The wage premium attached to high-skill occupations fell this year, reducing Sweden’s occupational wage spread.
Improving education standards in recent years contributed to Sweden’s lower Overall Index score.
Sweden’s participation growth rate is forecast to fall this year. Declining labour market growth rates put pressure on firms seeking to expand.
Managing Director, Hays Sweden
Sweden overall is in rather good shape. Financially the country is stable and has been over the last few years, despite some alarm bells ringing. Sweden accepted a large number of migrants a few years ago, which created a larger pool of workers but not necessarily ones with the skills required by employers. The risk of industry growth stagnation is also still present. High wage pressure combined with skills mismatches are one of the biggest challenges for Swedish companies. On a positive note, educational flexibility is improving and Sweden is producing more graduates with suitable skills and who are better prepared for the world of work than previously; this should lead to improvements in other aspects of the labour market in the future.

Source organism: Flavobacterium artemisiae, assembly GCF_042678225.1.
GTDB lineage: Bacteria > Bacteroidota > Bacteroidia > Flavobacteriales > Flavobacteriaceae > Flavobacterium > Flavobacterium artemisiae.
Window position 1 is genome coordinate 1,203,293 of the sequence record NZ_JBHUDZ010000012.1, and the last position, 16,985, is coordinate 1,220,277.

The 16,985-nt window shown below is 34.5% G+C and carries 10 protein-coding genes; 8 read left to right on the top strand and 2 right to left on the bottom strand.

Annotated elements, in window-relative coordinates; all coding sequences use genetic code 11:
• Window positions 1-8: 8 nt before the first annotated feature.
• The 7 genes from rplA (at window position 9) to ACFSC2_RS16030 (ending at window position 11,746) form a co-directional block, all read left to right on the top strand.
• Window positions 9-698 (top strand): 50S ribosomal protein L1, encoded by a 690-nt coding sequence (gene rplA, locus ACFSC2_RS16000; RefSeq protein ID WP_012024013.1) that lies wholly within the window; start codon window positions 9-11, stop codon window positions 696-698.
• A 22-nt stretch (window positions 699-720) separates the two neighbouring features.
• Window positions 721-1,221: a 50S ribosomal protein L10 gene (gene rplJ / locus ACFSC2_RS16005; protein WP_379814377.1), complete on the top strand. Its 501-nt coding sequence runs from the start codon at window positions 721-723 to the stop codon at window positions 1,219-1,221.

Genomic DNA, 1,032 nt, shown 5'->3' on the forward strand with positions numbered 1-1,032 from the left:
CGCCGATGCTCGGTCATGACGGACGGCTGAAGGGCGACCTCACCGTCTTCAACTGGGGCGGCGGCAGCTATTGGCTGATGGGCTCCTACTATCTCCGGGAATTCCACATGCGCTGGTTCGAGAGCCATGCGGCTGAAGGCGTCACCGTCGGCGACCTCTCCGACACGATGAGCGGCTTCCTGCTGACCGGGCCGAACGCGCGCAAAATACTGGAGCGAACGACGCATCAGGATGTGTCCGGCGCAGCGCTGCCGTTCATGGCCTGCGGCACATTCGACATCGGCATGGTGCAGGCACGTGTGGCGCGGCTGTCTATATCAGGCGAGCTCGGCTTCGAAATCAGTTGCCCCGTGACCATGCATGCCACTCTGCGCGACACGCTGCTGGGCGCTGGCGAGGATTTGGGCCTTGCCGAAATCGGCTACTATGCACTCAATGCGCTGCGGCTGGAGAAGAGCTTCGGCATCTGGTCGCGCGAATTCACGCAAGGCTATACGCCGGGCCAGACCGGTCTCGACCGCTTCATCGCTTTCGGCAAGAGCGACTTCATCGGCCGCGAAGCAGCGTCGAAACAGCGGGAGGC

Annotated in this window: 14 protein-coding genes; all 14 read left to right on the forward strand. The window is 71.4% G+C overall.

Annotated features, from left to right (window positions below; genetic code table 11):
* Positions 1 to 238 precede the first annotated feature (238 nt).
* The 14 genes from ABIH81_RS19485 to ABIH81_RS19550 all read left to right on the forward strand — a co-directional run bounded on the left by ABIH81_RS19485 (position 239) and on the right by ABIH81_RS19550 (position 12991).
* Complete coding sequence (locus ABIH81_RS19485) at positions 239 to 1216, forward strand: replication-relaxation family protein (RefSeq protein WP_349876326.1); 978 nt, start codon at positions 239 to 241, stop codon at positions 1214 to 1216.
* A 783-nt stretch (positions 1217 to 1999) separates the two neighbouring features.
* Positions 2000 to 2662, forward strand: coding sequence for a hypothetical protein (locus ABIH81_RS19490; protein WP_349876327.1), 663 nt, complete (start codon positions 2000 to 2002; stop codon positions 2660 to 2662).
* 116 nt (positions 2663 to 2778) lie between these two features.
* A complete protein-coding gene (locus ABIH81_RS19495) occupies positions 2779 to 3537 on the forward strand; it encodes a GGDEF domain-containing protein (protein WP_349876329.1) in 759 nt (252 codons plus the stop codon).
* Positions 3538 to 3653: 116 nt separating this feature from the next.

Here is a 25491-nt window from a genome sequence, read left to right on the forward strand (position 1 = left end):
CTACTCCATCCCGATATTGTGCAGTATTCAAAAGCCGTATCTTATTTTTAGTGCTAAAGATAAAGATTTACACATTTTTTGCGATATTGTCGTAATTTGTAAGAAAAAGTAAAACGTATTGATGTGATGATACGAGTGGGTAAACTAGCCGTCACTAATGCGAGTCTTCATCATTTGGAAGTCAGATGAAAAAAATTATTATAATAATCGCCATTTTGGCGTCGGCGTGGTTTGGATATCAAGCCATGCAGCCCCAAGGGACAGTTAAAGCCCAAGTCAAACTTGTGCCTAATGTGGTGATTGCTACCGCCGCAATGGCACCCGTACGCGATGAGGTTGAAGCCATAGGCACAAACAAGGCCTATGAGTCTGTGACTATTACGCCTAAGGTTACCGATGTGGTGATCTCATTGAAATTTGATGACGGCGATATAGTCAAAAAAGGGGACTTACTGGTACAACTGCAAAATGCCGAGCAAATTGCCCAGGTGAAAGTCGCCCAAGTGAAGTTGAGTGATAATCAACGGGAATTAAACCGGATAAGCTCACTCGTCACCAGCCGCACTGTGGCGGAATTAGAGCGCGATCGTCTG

Johan Alsen, Managing Director, Hays Sweden
Sweden’s economy continues to expand. In 2017, real GDP increased by 2.5%. The IMF forecast it will increase by 2.6% and 2.2% in 2018 and 2019.
To produce the growth in output, employment rose by over 2% in 2017. This reduced unemployment to 6.7%. Vacancies for jobs of over ten days’ duration increased by 19%. The increased demand for labour boosted the participation rate which rose to 73%.
The National Institute for Economic Research’s business tendency survey points to continued employment growth in 2018.